Such passages as these – and indeed, the fact that the whole biblical revelation and human history is so varied, challenging and even tortuous – should alert us to the fact that the plan God set in motion at creation is likely to be far more complex than simply the implantation of what we intuitively recognise as “love”, whether into primaeval chaos, autonomous nature or selfish humans. It is more likely to be a drama in which the depth and breadth of God’s loving character, in all its aspects, is unfolded (and that specifically in his Son, Jesus Christ).
Yet just as God is at the centre at the beginning (necessarily so, as nothing but the Godhead existed then), there is no sense in the biblical story that he, like John the Baptist, must become less as he gives himself more and more to his creation. Quite the reverse – the end of all things is that, in some sense yet to be revealed, God comes to pervade all that he has created more than ever:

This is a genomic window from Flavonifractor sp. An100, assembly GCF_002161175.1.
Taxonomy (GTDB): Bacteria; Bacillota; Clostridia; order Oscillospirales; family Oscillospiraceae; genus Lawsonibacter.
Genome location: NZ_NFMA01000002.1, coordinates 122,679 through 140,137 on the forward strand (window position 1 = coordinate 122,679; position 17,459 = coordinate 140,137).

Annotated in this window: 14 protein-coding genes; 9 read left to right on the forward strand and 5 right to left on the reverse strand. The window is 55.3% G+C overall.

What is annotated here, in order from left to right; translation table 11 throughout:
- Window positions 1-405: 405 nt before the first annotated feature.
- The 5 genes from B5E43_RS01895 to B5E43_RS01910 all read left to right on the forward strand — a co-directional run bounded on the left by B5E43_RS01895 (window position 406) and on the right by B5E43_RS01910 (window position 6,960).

Then the end will come, when he hands over the kingdom to God the Father after he has destroyed all dominion, authority and power. For he must reign until he has put all his enemies under his feet. The last enemy to be destroyed is death. For he “has put everything under his feet.” Now when it says that “everything” has been put under him, it is clear that this does not include God himself, who put everything under Christ. When he has done this, then the Son himself will be made subject to him who put everything under him, so that God may be all in all. (1 Corinthians 15.24-28)
And that, to go back to the Old Testament and Psalm 85, is when:
Love and faithfulness meet together;
righteousness and peace kiss each other.
Faithfulness springs forth from the earth,
and righteousness looks down from heaven.
The Lord will indeed give what is good,
and our land will yield its harvest.
Righteousness goes before him
and prepares the way for his steps.
When love comes to town, it doesn’t look the way many folks expect it to.